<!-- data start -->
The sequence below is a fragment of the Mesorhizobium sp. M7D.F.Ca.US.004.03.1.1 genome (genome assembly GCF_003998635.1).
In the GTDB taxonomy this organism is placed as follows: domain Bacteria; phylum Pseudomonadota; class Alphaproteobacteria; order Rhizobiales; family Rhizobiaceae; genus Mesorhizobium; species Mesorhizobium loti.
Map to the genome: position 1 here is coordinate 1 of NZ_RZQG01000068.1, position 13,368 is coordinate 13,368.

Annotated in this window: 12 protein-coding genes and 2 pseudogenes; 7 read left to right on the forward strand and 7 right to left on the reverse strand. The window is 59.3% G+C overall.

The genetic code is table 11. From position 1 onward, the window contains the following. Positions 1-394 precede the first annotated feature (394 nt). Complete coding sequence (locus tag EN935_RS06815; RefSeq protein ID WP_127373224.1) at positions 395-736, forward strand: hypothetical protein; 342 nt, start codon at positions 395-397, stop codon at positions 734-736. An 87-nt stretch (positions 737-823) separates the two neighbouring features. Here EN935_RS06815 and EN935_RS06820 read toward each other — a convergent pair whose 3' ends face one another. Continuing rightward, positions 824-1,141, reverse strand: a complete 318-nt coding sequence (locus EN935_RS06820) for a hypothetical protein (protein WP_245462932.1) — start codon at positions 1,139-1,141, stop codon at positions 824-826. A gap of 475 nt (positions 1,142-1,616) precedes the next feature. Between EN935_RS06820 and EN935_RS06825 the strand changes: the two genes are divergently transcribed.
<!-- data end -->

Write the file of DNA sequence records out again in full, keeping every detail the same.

The sequence below is a fragment of the Mesorhizobium sp. M7D.F.Ca.US.004.03.1.1 genome (genome assembly GCF_003998635.1).
In the GTDB taxonomy this organism is placed as follows: domain Bacteria; phylum Pseudomonadota; class Alphaproteobacteria; order Rhizobiales; family Rhizobiaceae; genus Mesorhizobium; species Mesorhizobium loti.
Map to the genome: position 1 here is coordinate 1 of NZ_RZQG01000068.1, position 13,368 is coordinate 13,368.

Annotated in this window: 12 protein-coding genes and 2 pseudogenes; 7 read left to right on the forward strand and 7 right to left on the reverse strand. The window is 59.3% G+C overall.

The genetic code is table 11. From position 1 onward, the window contains the following. Positions 1-394 precede the first annotated feature (394 nt). Complete coding sequence (locus tag EN935_RS06815; RefSeq protein ID WP_127373224.1) at positions 395-736, forward strand: hypothetical protein; 342 nt, start codon at positions 395-397, stop codon at positions 734-736. An 87-nt stretch (positions 737-823) separates the two neighbouring features. Here EN935_RS06815 and EN935_RS06820 read toward each other — a convergent pair whose 3' ends face one another. Continuing rightward, positions 824-1,141, reverse strand: a complete 318-nt coding sequence (locus EN935_RS06820) for a hypothetical protein (protein WP_245462932.1) — start codon at positions 1,139-1,141, stop codon at positions 824-826. A gap of 475 nt (positions 1,142-1,616) precedes the next feature. Between EN935_RS06820 and EN935_RS06825 the strand changes: the two genes are divergently transcribed.